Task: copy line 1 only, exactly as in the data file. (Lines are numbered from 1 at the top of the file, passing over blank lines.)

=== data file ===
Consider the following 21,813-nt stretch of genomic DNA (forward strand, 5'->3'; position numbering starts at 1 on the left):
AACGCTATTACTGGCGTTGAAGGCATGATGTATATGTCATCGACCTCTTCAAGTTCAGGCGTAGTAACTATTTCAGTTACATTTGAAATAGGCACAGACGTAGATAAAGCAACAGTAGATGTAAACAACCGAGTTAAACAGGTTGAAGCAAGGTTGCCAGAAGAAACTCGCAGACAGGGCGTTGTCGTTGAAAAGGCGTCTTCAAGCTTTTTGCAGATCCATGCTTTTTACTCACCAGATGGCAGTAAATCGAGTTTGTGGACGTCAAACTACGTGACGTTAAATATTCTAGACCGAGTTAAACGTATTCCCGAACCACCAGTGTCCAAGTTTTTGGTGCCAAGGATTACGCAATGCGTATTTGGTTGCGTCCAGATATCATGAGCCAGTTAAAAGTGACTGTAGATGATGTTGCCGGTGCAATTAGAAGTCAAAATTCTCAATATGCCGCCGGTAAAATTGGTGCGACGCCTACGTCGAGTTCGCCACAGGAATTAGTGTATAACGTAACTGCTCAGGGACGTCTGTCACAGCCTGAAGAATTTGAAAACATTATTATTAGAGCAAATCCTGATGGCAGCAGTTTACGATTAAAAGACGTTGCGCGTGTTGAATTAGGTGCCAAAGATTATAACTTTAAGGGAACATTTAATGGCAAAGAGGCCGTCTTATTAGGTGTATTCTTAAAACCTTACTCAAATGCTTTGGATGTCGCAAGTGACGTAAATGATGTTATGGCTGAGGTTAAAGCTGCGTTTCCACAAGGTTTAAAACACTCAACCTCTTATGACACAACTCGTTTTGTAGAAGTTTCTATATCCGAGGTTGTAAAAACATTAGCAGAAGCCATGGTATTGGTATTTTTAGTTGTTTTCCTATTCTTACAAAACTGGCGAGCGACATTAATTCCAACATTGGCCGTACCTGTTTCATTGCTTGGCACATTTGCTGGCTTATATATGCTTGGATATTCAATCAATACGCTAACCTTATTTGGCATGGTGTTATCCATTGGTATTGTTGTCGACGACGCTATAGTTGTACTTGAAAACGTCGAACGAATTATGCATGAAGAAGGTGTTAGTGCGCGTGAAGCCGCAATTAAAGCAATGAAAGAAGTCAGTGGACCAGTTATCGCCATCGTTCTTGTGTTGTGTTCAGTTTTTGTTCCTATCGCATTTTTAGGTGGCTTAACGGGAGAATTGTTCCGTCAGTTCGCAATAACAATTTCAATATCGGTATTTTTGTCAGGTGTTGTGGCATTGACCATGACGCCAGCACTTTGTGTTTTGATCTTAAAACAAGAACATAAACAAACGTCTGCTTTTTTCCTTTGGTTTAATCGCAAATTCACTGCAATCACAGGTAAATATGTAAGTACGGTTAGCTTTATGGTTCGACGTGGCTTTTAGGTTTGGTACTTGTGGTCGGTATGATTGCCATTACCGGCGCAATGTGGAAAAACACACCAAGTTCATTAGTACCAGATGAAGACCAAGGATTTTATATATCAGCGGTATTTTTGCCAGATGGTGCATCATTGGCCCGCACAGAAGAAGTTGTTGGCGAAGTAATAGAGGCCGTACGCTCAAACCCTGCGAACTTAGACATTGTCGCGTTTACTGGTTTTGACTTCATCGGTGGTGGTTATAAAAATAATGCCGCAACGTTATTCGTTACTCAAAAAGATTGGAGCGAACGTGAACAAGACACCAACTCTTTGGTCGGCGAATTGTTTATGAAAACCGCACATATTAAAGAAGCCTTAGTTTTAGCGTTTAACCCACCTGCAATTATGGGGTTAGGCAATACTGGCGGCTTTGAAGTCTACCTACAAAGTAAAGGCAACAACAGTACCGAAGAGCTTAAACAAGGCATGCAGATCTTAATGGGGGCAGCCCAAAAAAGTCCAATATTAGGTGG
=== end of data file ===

Consider the following 21,813-nt stretch of genomic DNA (forward strand, 5'->3'; position numbering starts at 1 on the left):